• Applications running in Azure can access data in the share via file system I/O APIs. Developers can, therefore, leverage their existing code and skills to migrate existing applications

Differences between IaaS and PaaS

As I mentioned at the beginning of this article, success in the Cloud relies on automated infrastructure and leveraging platform services. This resonates in some heads, however, not everyone is aware of the differences between Infrastructure-as-a-Service(IaaS), Platform-as-a-Service (PaaS)and Software-as-a-Service (SaaS) – services on the public cloud – all based on an OpEx billing payment structure.

IaaS is releasing you from hypervisor and storage management. All the other tasks are still your responsibility. This is the most common situation, which is also called Lift-and-Shift. Not the most ideal migration method, however, sometimes the best one for a certain amount of time to switch over to PaaS or SaaS.

With PaaS, you’re sharing the same resources with others, which makes it more affordable to use. The server itself runs on Azure and is managed and maintained by Microsoft. Your uptime and performance is guaranteed with an SLA.

When we talk about Desktop-as-a-Service solutions, such as Windows Virtual Desktop – the applications and Data is image management as a replacement for section two. All the other parts are management by Microsoft. Get to know more about that here.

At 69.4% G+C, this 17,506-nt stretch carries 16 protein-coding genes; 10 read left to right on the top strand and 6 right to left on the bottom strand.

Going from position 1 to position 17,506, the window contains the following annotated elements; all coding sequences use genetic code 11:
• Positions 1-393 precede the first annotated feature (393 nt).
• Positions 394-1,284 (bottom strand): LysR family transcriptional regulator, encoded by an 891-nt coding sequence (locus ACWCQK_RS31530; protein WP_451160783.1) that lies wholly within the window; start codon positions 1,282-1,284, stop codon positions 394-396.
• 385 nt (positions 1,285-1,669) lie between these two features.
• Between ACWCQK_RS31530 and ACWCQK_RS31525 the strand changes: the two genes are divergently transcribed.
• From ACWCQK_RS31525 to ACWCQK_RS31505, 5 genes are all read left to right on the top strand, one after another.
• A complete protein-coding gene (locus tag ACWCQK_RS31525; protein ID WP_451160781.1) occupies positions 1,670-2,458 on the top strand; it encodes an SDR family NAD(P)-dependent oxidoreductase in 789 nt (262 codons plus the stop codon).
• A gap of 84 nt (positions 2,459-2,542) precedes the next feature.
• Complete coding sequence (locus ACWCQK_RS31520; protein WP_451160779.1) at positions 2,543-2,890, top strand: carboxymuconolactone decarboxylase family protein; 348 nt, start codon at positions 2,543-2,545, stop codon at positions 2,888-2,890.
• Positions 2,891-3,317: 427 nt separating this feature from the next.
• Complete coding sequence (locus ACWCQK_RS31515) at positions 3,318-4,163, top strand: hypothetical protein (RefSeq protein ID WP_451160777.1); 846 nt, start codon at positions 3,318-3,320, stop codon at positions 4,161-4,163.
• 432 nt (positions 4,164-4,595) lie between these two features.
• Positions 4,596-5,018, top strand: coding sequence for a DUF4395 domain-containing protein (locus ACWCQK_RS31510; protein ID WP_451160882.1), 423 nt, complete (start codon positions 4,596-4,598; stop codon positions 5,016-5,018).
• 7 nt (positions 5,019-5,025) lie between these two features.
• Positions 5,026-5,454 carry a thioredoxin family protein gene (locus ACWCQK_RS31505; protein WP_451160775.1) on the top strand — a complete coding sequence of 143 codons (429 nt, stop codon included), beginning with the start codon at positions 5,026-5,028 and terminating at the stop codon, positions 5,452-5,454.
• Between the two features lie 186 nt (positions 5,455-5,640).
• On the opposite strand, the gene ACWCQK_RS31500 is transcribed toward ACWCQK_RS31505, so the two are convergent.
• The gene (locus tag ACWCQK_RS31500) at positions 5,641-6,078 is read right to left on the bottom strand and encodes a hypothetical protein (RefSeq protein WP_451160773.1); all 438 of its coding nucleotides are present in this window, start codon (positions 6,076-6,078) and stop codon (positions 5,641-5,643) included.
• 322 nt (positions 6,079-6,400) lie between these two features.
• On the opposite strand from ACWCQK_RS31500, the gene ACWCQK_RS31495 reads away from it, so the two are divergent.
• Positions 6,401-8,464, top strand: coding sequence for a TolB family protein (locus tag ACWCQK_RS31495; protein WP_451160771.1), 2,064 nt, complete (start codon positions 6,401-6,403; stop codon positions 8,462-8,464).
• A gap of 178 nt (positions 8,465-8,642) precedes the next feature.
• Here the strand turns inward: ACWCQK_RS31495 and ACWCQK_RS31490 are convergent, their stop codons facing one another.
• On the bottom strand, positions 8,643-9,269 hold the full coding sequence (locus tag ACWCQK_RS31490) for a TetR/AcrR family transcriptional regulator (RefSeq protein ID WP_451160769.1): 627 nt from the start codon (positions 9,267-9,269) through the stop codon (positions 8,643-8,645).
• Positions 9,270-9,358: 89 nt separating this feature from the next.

Software-as-a-Service is the simplest (and obvious) one to explain. No responsibility what so ever – everything is managed and maintained by the Cloud vendor.

Differences between (current and previous) Microsoft user profile solutions

None of the existing Microsoft user profile solutions is capable of handling all needs that come up in and RDSH / VDI environment. UPD could not handle large OST files. RUP was not persisting modern setting. The table below is a good summary of existing and missing capabilities around user profile technologies. I’ve added FSLogix profiles to the solutions matrix which I shared earlier this week on my socials.

Keep in mind that the Profile Container is Microsoft’s recommended solution for all environments with non-persistent profiles. UPD will be depreciated in the near future and replaced by Profile Container.

I’ve also highlighted the Back-end storage on Azure part of this matrix due to the fact that this article is completely based on this use-case! 🙂

Note: Please read this official Microsoft Docs article from Stefan Georgiev around FSLogix and Azure Files best practices as follow up to this article.

What is Azure AD Domain Services

We all know (classic) Active Directory, right? Running DCPROMO and building the forest yourself. Azure Active Directory is the next step while leveraging different Azure services. However, due to compatibility reasons, it could be that you still need to use a classic Active Directory domain. For example, you may need to join your computer or server to a domain in order to support a Win32 application you’re running in Azure.

Azure Active Directory Domain Services makes it possible to join your virtual machines to a classic AD domain, without having to deploy domain controllers in Azure Infrastructure-as-a-Service. This saves you costs and management effort as well. Yes, you get me here. This is a Platform-as-a-Service version of Active Directory for the lowest TCO in Azure.